Written by the TreasureGuide for the exclusive use of treasurebeachesreport.BlogSpot.com.
|Very Rare Coin Found by Detectorist.|
I hope you enjoyed seeing all of the fantastic Treasure Coast treasure finds sent in by Captain Jonah. Things like that are still out there to be found. If you didn't see them, you'll want to go back to the previous two posts.
The threepenny piece shown here was struck in Boston, Massachusetts back around 1652 and is one of the first coins struck in what would become the US. The coin was recently found by a detectorist in England. Nobody knows how it ended up over there.
The coin, expected to be worth nearly 1.5 million US dollars, was dug by a detectorist who did not know how rare and valuable it could be. He put it in a jar and lost track of it for a bit.
The coin is a real rarity in any condition, but to top it all off, this one is in amazing condition.
Here is the link to the article about that. I think you'll enjoy reading it.
The detectorist and landowner will split the proceeds. The coin is not claimed by England because it is a single coin and not a hoard.
I wish we had something more like their antiquities laws.
One of the things about this story that is very interesting to me and very relevant to any detectorist is that nobody expected such a rare US coin to be found in England. Things don't always pop up where you expect them. It is possible to find a rare coin from England or any other country right here on the Treasure Coast. It doesn't have to be a US coin, or even a Spanish cob. You just never know!
Many thanks to Peter H. who sent this link. He is one of our detecting friends from across the big pond.
My 9/4/14 post, which discussed how objects sink in beach sand, received the most +1s of any of my posts. I'll continue with that topic today.
A few days ago I showed how moving water would suspend a layer of sand and cause a coin or ring to sink. How far the item would sink was very much determined by how fast the water moved, and how much sand was suspended and moved by the current.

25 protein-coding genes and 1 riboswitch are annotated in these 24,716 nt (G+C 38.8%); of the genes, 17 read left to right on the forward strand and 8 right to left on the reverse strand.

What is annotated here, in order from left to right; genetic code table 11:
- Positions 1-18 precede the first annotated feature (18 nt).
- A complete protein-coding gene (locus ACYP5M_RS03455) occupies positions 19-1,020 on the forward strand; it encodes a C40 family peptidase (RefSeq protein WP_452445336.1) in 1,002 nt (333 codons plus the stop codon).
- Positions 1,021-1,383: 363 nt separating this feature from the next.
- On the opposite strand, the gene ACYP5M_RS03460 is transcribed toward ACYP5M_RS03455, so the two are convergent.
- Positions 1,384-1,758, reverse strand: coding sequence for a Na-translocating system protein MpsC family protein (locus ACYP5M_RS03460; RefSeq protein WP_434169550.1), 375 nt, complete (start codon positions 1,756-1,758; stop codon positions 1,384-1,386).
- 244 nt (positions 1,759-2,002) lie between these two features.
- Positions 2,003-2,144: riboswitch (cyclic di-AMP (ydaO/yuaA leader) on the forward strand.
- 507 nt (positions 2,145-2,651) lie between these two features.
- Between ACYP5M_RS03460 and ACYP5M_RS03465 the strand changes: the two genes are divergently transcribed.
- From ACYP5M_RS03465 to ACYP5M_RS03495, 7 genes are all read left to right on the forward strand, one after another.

As I showed in my simple demonstration, the objects sank down to a stable layer of sand and stopped there. I didn't see any relationship between the amount of time the water and sand moved and depth other than the very short amount of time that was needed for the objects to reach the stable layer of sand. After that the object sank no more.
If this was the only way that objects like coins and rings sank into beach sand, it might take numerous periods of rough seas for an object to eventually sink through enough layers of sand to reach bedrock. That is not the only way that objects sink though. There is another thing that causes objects to sink more quickly.
You might have read articles about objects sinking into beach sand very quickly. I've read reports that seem fantastically unbelievable. I have however observed something that makes objects sink more quickly than the type of currents I talked about a few days ago.
When I circulated water and sand in a cup, it took seconds for the test objects to sink a mere eighth of an inch. However, when water was forced down on the sand, rather than simply circulated as a current would do, the sand was quickly suspended and the objects sank much faster.
Here are two very short videos showing what I am talking about. The only difference between the two videos is the amount of water force. Take a look.